White House Press Secretary Jay Carney gestures as he speaks in the daily news briefing at the White House in Washington, Monday, March 12, 2012. The massacre of Afghan civilians allegedly carried out by a U.S. soldier newly undermines a war that a majority of Americans already thought wasn't worth fighting. But the Obama administration and its allies insist the horrific episode won't speed up plans for the gradual exit of foreign forces over the next two years. (AP Photo/Carolyn Kaster)

Associated Press
White House Press Secretary Jay Carney gestures as he speaks in the daily news briefing at the White House in Washington, Monday, March 12, 2012. The massacre of Afghan civilians allegedly carried out by a U.S. soldier newly undermines a war that a majority of Americans already thought wasn't worth fighting. But the Obama administration and its allies insist the horrific episode won't speed up plans for the gradual exit of foreign forces over the next two years.  (AP Photo/Carolyn Kaster)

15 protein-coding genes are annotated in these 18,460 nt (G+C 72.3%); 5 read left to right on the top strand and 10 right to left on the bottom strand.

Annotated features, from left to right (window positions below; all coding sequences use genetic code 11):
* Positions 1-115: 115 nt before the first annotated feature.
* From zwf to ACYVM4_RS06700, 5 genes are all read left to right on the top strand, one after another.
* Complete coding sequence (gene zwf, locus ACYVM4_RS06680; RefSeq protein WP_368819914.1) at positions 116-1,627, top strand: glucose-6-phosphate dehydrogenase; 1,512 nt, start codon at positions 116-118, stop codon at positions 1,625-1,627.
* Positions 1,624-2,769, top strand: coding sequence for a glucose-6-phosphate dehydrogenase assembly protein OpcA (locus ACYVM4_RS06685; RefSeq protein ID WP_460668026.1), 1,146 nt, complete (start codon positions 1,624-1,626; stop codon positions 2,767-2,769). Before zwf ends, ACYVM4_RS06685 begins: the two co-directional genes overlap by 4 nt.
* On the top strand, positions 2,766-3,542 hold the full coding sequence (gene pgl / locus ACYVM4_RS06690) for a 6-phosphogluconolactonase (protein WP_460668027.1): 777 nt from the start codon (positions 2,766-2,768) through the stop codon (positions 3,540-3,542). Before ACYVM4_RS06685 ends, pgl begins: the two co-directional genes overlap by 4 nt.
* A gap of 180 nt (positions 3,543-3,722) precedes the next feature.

White House Press Secretary Jay Carney gestures as he speaks in the daily news briefing at the White House in Washington, Monday, March 12, 2012. The massacre of Afghan civilians allegedly carried out by a U.S. soldier newly undermines a war that a majority of Americans already thought wasn't worth fighting. But the Obama administration and its allies insist the horrific episode won't speed up plans for the gradual exit of foreign forces over the next two years. (AP Photo/Carolyn Kaster)
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